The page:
GRUB-UFI Booting Windows


What GRUB 2 EFI grub.cfg entry do I need to be able to boot Windows on the first hard drive while Linux is installed on the second?

Linux is on /dev/sdb5
Windows system is /dev/sda1
Windows C: drive is /dev/sda2

Any pointers would be greatly appreciated.

I would have a look here: openSUSE:UEFI - openSUSE Wiki

I don’t think a MBR booting of openSUSE can select an EFI install of Windows from a Grub 2 menu. The EFI boot must be selected from your PC UEFI setup and not from Grub 2. I have decided myself to stick with all MBR boot disks which allows you to select Windows and does not keep you from using a UEFI disk for the purpose of exceeding the 2.2 TB disk size MBR limit. For more info on disks, have a look here:

Creating Partitions During Install for MBR and GPT Hard Disks - Blogs - openSUSE Forums

Thank You,

And your openSUSE version is … ?

If you are using opensuse 12.3, then there should already be a grub menu entry unless you disabled os-prober when setting up grub2-efi.

On a freshly installed 12.3, that menu won’t actually work unless you have disabled secure-boot. However, once you have completed online updates, include the updates to grub2-efi, it should start working.

If you have an older version of opensuse, then I’m not sure whether those updates to grub have been made available. In that case, your best bet might be to use the firmware boot selector (usually, hit F12 during boot). Or, from a root command line in linux, you can use:

# efibootmgr -n NNNN
##### in my case
##### efibootmgr -n 0

where the “NNNN” is the number of your boot entry for Windows. You can find the number with “efibootmgr -v”.

The idea is to tell you firmware which system to boot next, assuming that the firmware fully implements the efi specifications.

I’m using openSUSE 12.3 and it won’t detect my Windows. I need just a line in grub.cfg. I’ll try updating 12.3 first but I don’t think that’ll work unless you know specifically of a bug fix for this.

I’m not sure that this will do you any good. But here are the Windows lines from my “grub.cfg”

menuentry 'Windows Boot Manager (on /dev/sda1)' --class windows --class os $menuentry_id_option 'osprober-efi-960A-3282' {
        insmod part_gpt
        insmod fat
        set root='hd0,gpt1'
        if  x$feature_platform_search_hint = xy ]; then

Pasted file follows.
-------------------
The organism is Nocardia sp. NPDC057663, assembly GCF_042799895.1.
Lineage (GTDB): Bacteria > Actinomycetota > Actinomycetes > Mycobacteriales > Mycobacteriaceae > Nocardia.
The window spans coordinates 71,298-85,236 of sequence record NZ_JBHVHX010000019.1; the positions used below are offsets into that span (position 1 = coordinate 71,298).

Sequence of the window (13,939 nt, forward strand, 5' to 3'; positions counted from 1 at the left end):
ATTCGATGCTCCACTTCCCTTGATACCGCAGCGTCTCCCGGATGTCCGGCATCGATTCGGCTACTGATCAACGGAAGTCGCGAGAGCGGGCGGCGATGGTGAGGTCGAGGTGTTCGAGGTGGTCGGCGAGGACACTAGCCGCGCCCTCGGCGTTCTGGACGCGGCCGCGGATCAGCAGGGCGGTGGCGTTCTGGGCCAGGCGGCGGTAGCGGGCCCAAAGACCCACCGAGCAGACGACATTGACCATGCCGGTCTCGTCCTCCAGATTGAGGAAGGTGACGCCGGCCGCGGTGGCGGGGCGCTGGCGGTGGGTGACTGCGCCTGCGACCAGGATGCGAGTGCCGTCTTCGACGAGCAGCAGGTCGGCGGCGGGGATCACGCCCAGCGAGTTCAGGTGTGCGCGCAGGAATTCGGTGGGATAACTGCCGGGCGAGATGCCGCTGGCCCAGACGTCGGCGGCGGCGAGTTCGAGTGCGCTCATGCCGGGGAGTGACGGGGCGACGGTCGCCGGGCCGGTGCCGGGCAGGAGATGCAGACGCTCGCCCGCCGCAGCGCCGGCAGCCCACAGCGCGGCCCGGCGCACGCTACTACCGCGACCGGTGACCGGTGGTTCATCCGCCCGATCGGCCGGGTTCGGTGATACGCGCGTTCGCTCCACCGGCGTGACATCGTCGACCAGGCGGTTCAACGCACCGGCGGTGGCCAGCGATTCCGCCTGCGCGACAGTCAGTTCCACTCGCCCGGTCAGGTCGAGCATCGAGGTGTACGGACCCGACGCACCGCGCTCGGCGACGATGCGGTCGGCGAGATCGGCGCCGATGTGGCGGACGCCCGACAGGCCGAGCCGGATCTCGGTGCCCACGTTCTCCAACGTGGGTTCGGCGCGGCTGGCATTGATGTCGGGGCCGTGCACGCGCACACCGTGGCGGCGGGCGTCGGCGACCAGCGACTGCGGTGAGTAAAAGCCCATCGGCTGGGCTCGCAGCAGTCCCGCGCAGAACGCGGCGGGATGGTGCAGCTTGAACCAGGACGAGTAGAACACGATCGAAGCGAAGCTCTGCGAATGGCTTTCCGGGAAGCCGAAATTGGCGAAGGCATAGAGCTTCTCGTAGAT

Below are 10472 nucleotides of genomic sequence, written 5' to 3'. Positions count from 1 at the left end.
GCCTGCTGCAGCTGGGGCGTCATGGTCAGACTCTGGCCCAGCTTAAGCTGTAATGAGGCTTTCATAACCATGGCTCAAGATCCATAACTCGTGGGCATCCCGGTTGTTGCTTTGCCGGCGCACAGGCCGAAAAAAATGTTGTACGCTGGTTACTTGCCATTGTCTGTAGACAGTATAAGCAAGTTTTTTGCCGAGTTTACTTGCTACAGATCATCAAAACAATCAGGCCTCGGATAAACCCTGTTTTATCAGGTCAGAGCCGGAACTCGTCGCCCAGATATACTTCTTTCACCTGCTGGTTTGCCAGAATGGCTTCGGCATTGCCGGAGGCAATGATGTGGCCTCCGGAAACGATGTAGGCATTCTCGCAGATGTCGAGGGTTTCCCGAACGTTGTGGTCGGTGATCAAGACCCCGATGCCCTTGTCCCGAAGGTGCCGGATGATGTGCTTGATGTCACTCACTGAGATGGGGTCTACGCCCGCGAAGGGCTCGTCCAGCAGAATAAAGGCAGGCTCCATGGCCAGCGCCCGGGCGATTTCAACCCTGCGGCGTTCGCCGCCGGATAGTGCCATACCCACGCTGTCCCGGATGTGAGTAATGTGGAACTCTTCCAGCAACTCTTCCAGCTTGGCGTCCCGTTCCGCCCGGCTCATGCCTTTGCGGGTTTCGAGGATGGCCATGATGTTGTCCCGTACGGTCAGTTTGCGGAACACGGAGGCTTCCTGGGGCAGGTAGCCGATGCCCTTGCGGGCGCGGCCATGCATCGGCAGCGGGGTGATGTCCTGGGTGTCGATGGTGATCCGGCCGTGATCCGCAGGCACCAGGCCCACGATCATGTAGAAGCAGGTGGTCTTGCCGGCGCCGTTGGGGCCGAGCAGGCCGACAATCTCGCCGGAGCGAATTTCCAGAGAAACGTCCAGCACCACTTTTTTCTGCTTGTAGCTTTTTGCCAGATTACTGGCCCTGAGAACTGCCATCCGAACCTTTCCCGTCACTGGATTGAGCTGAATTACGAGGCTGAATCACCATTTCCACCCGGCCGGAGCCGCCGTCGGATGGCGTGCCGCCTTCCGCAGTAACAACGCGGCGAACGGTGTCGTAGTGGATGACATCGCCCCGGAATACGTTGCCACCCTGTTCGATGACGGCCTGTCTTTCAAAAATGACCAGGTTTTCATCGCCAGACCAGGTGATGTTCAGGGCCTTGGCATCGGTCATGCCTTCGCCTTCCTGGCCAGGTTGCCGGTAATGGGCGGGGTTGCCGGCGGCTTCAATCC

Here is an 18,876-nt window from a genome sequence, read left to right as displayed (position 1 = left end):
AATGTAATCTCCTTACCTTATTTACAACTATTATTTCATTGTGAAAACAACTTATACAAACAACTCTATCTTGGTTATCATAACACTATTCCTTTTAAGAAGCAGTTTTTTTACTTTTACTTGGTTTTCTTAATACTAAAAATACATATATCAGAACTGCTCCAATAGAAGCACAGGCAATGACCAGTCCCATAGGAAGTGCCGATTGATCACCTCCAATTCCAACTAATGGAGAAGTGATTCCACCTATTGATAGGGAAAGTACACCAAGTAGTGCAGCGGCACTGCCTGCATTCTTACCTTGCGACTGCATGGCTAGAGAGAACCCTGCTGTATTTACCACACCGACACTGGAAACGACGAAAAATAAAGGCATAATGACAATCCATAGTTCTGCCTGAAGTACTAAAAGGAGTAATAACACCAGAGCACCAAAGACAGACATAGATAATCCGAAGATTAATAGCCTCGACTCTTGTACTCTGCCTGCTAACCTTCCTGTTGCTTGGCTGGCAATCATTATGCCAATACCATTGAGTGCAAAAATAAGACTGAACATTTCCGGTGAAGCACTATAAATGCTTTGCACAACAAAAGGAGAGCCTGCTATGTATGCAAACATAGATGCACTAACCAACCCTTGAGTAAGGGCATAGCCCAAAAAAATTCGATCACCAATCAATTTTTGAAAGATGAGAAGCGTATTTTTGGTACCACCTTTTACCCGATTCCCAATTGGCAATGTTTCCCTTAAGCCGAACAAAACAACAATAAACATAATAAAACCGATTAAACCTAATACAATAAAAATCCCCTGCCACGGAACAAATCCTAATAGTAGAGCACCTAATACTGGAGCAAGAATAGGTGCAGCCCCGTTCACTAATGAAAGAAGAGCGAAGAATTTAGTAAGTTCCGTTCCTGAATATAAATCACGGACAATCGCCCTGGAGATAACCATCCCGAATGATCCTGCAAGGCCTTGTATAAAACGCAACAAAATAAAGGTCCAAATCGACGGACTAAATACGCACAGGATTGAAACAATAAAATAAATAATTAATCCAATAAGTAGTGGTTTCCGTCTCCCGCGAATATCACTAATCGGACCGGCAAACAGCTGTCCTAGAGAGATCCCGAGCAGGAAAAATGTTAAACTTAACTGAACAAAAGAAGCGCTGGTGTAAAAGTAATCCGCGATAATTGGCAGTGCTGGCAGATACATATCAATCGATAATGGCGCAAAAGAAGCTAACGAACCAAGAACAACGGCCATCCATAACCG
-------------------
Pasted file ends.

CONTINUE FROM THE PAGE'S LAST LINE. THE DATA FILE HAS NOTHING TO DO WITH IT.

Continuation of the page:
search --no-floppy --fs-uuid --set=root --hint-bios=hd0,gpt1 --hint-efi=hd0,gpt1 --hint-baremetal=ahci0,gpt1  960A-3282
          search --no-floppy --fs-uuid --set=root 960A-3282
        chainloader /efi/Microsoft/Boot/bootmgfw.efi

This is with a gpt partitioned disk. The EFI partition used by Windows is “/dev/sda1”. The string “960A-3282” is the UUID of that partition (as checked with the “blkid” command). The Windows version is Windows 8, and it boots using the file “bootmgfw.efi” in the directory “/EFI/Microsoft/Boot” within the partition “/dev/sda1”.

You have not said what Windows version you are using, or whether Windows is installed to boot with UEFI or with MBR. I suspect you cannot boot a MBR installed version of windows using grub2-efi. And if your “/dev/sda” is MBR partitioned (instead of “gpt” partitioned), then you probably can’t boot Windows from grub2-efi due to Windows limitations with EFI.

I forgot to specify that I’m in Windows 7. Does that change anything with the menu entry you gave me above?


Probably. What’s the output from:

efibootmgr -v

What’s in the Microsoft directory of your EFI partition?

BootCurrent: 0000
Timeout: 0 seconds
BootOrder: 0000,0009,0002,0003
Boot0000* opensuse HD(3,e33ea000,52000,a79c0298-4944-490b-87a0-ca6b76cee4ca)File(\EFI\opensuse\grubx64.efi)
Boot0002* Hard Drive BIOS(2,0,00)AMGOAMNOo…-.H.i.t.a.c.h.i. .H.D.S.…A…AMBOAMNOe…-.S.T.…A…AMBO
Boot0003* Network Card BIOS(6,0,00)AMGOAMNOd….R.e.a.l.t.e.k. .P.X.E. .B.0.6. .D.0.0…rN.D+…,…AMBO
CD/DVD Drive BIOS(3,0,00)AMGOAMNOq…-.h.p. . . . . . .D.V.D. .R.W. .A.D.-.…A…AMBO

ls -la /boot/efi/EFI output:
total 24
drwxrwxr-x 3 root root 4096 Jun 28 09:07 .
drwxrwxr-x 3 root root 16384 Dec 31 1969 …
drwxrwxr-x 2 root root 4096 Jun 28 09:07 opensuse


I guess I really wanted to know what’s in the EFI partition of “/dev/sda” (if it has an EFI partition).

What’s the output from:

# fdisk -l /dev/sda
# gdisk -l /dev/sda

And please use code tags for that output. You can get code tags by clicking the “#” button on the edit screen.